And the Winner is ... Yarrow!

Posted: May 13, 2024

It may be called “common yarrow” but this plant is far from boring. In fact, yarrow has been dubbed the 2024 Herb of the Year by the International Herb Association (IHA). Who’s common now!?!

We’re celebrating this prestigious honor by showcasing the herb’s key attributes in both written and physical form. You can read all about it here, then see the number one herb in the new greenspace at the Science Museum.

The IHA’s Horticultural Committee evaluates possible herb-of-the-year choices based on the plant being outstanding in at least two of the three major categories: medicinal, culinary or decorative. Do we have a triple threat on our hands? Let’s find out.

What’s In a Name?

Yarrow is commonly referred to by a handful of other names that you might not like to be called on the school yard: soldier’s woundwort, bloodwort, nose bleed, devil’s nettle and stenchgrass. The latin name, Achillea millefolium, is much more regal! The genus Achillea is named after the Greek warrior god, Achilles. The species name millefolium means thousands of leaves. These names both allude to the remarkable medicinal properties of Achillea millefolium.

A Yarrow a Day Keeps the Doctor Away

For ages, common yarrow has been used worldwide to treat wounds and other ailments. Legend has it Achilles himself used yarrow during the Trojan War to help heal the wounds of his soldiers. Evidence suggests even our oldest human relatives, the Neanderthal, used yarrow as a medicinal plant after researchers found residue in Neanderthal teeth at an excavation site in Northern Spain.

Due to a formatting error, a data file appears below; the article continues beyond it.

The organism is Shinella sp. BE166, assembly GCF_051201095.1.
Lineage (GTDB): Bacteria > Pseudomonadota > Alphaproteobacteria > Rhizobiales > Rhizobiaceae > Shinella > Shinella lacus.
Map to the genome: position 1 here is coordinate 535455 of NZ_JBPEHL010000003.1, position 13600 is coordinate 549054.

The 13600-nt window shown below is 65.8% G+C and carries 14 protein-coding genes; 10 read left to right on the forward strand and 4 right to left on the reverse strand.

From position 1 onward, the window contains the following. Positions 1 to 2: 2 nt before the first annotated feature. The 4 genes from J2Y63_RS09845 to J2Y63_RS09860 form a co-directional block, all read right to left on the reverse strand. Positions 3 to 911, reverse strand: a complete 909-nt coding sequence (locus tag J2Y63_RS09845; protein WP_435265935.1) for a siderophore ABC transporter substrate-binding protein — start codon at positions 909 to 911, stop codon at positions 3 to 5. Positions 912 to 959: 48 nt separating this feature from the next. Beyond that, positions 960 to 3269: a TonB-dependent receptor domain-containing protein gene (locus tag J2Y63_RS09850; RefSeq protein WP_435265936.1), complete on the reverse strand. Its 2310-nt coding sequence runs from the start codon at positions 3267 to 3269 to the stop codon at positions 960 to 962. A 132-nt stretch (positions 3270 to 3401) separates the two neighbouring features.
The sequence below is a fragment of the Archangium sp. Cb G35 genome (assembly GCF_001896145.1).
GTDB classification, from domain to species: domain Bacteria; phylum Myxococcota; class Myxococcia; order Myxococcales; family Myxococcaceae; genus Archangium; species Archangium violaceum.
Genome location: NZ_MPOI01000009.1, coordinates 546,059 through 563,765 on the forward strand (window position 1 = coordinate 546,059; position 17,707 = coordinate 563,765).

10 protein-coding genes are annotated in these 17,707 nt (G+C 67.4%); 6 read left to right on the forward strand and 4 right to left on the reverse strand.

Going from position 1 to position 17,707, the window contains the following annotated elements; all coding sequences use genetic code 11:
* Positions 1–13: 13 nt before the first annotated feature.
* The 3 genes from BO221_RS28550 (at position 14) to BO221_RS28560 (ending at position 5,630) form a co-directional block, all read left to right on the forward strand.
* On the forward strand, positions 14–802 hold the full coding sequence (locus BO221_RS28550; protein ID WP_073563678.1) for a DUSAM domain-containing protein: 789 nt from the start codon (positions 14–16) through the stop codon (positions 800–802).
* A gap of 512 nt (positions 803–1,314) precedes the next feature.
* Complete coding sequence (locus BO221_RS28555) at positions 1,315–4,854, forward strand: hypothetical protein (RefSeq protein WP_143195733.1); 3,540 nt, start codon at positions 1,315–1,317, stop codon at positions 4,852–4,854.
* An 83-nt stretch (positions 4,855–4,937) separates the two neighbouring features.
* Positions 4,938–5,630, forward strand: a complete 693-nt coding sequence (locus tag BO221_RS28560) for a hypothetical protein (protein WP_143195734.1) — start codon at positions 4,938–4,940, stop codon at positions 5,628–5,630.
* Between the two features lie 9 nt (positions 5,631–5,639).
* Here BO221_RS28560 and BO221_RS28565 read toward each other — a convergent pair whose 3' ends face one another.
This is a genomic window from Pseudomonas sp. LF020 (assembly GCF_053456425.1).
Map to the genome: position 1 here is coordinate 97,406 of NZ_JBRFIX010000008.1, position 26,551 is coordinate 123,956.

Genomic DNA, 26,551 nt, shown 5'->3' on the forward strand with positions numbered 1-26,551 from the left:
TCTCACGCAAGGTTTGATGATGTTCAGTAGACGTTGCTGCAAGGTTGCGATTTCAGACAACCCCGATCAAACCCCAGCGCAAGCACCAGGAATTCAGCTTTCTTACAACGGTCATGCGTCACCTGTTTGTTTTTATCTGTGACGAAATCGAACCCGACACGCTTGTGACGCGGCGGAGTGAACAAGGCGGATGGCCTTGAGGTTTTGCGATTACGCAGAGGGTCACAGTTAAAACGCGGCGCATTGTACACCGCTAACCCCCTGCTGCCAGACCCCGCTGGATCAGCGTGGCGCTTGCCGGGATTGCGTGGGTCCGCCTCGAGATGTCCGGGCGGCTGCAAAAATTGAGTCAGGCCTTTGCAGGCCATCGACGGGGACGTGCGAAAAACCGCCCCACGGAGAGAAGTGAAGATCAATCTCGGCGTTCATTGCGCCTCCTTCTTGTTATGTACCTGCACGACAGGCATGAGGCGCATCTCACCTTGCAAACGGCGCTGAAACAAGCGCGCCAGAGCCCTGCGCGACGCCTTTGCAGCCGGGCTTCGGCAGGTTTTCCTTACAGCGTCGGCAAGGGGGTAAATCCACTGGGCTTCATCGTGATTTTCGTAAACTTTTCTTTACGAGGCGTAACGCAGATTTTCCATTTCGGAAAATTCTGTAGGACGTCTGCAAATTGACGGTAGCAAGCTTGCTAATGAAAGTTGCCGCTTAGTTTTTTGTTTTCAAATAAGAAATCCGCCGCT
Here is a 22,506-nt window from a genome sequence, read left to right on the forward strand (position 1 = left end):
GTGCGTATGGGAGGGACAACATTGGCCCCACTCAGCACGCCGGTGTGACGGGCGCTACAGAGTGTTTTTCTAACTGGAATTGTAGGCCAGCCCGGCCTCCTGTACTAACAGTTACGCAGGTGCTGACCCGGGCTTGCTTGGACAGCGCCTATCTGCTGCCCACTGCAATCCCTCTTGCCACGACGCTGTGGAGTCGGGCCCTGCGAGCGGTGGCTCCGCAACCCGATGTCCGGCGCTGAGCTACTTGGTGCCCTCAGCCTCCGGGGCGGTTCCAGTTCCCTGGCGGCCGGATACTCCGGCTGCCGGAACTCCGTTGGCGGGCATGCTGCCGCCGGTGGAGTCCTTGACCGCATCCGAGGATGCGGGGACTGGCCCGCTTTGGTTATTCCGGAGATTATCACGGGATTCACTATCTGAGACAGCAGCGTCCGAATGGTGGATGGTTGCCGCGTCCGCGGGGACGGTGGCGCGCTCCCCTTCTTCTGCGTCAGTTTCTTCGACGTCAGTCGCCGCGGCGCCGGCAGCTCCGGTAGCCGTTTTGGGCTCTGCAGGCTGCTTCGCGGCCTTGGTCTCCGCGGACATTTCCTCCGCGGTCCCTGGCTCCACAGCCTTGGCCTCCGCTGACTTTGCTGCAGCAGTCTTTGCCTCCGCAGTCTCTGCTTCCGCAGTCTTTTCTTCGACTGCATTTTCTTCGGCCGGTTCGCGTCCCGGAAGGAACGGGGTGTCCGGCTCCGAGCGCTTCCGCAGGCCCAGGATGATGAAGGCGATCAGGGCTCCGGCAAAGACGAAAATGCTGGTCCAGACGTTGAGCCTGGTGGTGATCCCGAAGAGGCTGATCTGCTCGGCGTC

What Achilles and the Neanderthals figured out was that, when crushed, the yarrow leaves release tannins that assist with constricting blood vessels and blood clotting. Compresses of tannin-rich crushed yarrow leaves could slow or stop the bleeding of wounds while also acting as an antiseptic to reduce the chance of infection.

In addition to treating wounds, the plant has been used by various cultures as a tea to soothe colds, fever, nausea, headaches and arthritis. It’s also been known to help with gastrointestinal disorders, stimulate blood circulation for high blood pressure and to improve symptoms related to kidney disorders.

Where to Witness a Medical Marvel

Yarrow is often thought to have been introduced to the US during colonial times, but botanists have discovered genotypes native to North America. The plant is found throughout the world, and is indigenous to Asia, Europe and North America. The widespread distribution alludes to its reproductive resilience and ability to tolerate disturbance and drought. Yarrow occurs naturally in meadows, prairies and naturalized areas and can often be seen along roadsides. There’s that resilience at work!

If you just can’t resist the attractive flowers, you’re not alone! Butterflies, bees and other insects are all drawn to the variety of colors of yarrow, including yellow, pink and white.

If you choose to plant yarrow in your garden, keep an eye out: the plant spreads by rhizomes and self-seeds regularly. This means yarrow can sometimes become a bully in an ornamental garden and try to take over its plant neighbors.

When it came to selecting plants for the newly completed Phase 2 of The Green, of course we selected the best of the best. We just didn’t realize at the time that we’d have a celebrity herb on our hands. Now that yarrow has made the herb big-leagues, we know guests will be clambering just like paparazzi for that perfect photo of it in full bloom!